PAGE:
At issue: New York's fracking ban and its economic impact

Friday, January 16, 2015
 | 
Chris Woodward (OneNewsNow.com)

People in support of New York's fracking ban are celebrating, while other New Yorkers continue to speak out against the ban.

In December 2014, Governor Andrew Cuomo (D-New York) said his state will ban fracking due to health and environmental concerns. Fracking is the injection of fluid into shale beds at high pressure in order to free up petroleum resources such as oil or natural gas.

Regarding the claims of a 184-page New York Department of Health report that pointed to things like seismic activity, soil contamination and respiratory complaints as fracking-related problems, acting Health Commissioner Howard Zucker said, "The potential risks are too great. In fact, they are not even fully known."

Joe Massaro is a New York native currently working as Southwest Pennsylvania field director for Energy in Depth, a pro-oil and gas organization. Massaro says Governor Cuomo passed the buck after a process that was years in the making.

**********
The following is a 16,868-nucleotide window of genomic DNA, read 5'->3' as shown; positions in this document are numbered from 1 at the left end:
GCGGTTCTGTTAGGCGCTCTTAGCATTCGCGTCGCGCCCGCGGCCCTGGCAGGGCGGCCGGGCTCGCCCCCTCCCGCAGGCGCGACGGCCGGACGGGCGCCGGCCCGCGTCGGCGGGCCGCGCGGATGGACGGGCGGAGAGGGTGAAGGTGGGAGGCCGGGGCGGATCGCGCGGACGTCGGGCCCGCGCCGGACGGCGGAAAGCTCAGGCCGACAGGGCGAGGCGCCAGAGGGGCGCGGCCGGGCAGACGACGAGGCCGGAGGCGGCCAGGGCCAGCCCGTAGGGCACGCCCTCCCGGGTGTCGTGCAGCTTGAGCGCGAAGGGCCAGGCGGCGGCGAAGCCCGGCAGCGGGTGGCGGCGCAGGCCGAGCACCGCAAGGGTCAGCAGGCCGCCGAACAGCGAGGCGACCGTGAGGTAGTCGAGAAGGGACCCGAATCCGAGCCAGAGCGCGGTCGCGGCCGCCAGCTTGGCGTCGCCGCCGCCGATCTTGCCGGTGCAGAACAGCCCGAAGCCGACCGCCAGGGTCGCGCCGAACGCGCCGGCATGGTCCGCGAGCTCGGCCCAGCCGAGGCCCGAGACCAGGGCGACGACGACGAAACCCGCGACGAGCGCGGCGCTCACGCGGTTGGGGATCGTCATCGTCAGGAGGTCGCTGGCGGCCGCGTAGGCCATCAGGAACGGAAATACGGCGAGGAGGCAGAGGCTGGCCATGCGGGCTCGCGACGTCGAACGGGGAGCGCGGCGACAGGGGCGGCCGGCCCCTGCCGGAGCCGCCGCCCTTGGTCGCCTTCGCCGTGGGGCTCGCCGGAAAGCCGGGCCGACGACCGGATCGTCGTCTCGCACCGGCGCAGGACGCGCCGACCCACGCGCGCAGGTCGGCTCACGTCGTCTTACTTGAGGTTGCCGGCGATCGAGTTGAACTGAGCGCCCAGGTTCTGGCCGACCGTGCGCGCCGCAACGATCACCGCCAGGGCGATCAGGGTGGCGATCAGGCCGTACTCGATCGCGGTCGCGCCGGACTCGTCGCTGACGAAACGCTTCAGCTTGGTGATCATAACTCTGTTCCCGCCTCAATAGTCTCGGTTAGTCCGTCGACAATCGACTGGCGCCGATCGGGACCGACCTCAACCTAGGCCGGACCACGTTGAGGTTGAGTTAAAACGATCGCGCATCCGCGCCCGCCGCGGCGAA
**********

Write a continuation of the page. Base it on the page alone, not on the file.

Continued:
"Based on the ‘science’ of that report, Cuomo decided to ban hydraulic fracturing in New York," Massaro says.

The group New Yorkers Against Fracking plans to celebrate the ban in the capital building during the governor's State of the State address on January 21. But when it comes to the state of things, Massaro says the southern tier of New York where fracking actually would have occurred has seen better days.

"Just driving through, you see abandoned farms, run-down farms,” he tells OneNewsNow. “The area up there is mostly agricultural. If you know anything about agriculture these days, it's not the easiest thing in the world, and they've been looking to hydraulic fracturing to kind of save them and pump money back into the economy, to start giving some people up there well-paying jobs."

The New York Times describes the southern tier of New York as "one of the state's most stubborn economic laggards." 

Regardless, New York already uses natural gas as an energy source. It actually ranks as one of the largest consumers of natural gas in the United States.

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